“But are you short the market?”

“But are you short the market?” That is my favorite rejoinder to expressions of radical pessimism. It came to mind recently when I read an opinion piece suggesting that “the United States as we know it could come apart at the seams.”

…Besides, shorting the market does not have to be impossibly risky. Just buy some unleveraged market puts each year until that position pays off. That’s not a great investment tactic for most people, but it makes sense for diehard pessimists. Are they even asking around about how to do this, the way you might ask for recommendations for a good restaurant or a masseuse?

I do have friends and acquaintances who work in finance who short particular assets. If they short the entire market, it might be in frothy times — when things seem good and indeed are good, albeit not as good as sky-high prices indicate. That trading tactic, whether prudent or not, is hardly an indicator of mega-pessimism.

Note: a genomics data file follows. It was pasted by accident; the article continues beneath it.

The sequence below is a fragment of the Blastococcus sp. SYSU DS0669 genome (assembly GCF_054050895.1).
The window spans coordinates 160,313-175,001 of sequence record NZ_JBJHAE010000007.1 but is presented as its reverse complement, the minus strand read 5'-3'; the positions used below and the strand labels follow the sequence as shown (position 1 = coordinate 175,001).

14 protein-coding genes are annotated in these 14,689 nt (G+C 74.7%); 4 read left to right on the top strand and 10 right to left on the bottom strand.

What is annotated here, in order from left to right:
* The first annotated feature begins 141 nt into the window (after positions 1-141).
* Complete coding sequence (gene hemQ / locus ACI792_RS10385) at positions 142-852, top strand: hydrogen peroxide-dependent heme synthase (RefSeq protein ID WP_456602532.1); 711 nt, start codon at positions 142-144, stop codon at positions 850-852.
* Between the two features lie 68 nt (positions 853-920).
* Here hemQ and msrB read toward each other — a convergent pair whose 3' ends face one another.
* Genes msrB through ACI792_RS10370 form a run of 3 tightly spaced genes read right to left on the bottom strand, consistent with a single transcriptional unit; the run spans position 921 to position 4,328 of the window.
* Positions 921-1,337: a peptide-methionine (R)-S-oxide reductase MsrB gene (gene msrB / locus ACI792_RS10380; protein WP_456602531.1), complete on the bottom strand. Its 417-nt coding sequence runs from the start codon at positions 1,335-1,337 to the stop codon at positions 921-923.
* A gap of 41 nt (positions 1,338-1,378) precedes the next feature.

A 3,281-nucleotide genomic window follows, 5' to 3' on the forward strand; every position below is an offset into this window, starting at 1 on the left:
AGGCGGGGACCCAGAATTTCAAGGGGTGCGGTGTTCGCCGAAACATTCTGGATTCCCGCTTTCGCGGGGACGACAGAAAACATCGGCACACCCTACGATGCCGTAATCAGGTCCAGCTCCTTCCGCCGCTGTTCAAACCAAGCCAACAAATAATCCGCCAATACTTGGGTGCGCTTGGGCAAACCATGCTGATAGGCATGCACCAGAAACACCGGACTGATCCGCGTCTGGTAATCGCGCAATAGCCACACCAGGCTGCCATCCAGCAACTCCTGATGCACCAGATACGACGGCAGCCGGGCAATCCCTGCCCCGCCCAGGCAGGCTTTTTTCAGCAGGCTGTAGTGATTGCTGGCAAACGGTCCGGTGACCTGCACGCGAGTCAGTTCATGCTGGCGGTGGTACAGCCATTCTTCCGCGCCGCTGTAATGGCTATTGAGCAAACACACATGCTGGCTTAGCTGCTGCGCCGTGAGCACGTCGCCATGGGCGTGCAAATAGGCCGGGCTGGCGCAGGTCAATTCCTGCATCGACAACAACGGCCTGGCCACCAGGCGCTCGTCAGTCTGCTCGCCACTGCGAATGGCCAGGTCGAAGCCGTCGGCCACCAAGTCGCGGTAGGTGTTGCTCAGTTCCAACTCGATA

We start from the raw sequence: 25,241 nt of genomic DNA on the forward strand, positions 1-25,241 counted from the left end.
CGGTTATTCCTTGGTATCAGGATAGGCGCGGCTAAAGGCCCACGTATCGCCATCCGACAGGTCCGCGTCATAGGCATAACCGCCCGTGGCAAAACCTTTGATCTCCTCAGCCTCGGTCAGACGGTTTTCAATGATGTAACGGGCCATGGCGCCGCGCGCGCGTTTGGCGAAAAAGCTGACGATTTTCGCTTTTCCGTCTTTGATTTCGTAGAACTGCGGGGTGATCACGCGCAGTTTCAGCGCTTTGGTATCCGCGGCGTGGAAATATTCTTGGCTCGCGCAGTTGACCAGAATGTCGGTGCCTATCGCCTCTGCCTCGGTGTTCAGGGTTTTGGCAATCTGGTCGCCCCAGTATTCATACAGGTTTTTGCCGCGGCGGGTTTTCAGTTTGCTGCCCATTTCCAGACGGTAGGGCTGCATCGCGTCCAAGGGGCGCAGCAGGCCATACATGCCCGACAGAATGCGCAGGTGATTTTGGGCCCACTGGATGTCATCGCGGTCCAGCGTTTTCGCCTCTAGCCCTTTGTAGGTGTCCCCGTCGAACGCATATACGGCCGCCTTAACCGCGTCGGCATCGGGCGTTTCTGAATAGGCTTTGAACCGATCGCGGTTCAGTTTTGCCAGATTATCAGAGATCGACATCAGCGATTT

There are committed pessimists in the world. Argentina, for instance, is full of pessimists about the Argentinian economy. Typically they have dollar-based bank accounts abroad, which take time and trouble to set up. So there are ways of expressing true pessimism, if you mean it.

Another curious response I hear from pessimists is that they aren’t short the market because the death of democracy in the U.S., or the birth of fascism, isn’t going to be bad for the stock market. That is at least a consistent view — but it is wrong and oddly anti-democratic.

I for one think that America’s biggest and best companies will do better in an era of stability, freedom and economic growth. Fascism is too terrible to succeed for very long.

That is from my latest Bloomberg column, I conclude that very few Americans are truly pessimistic.


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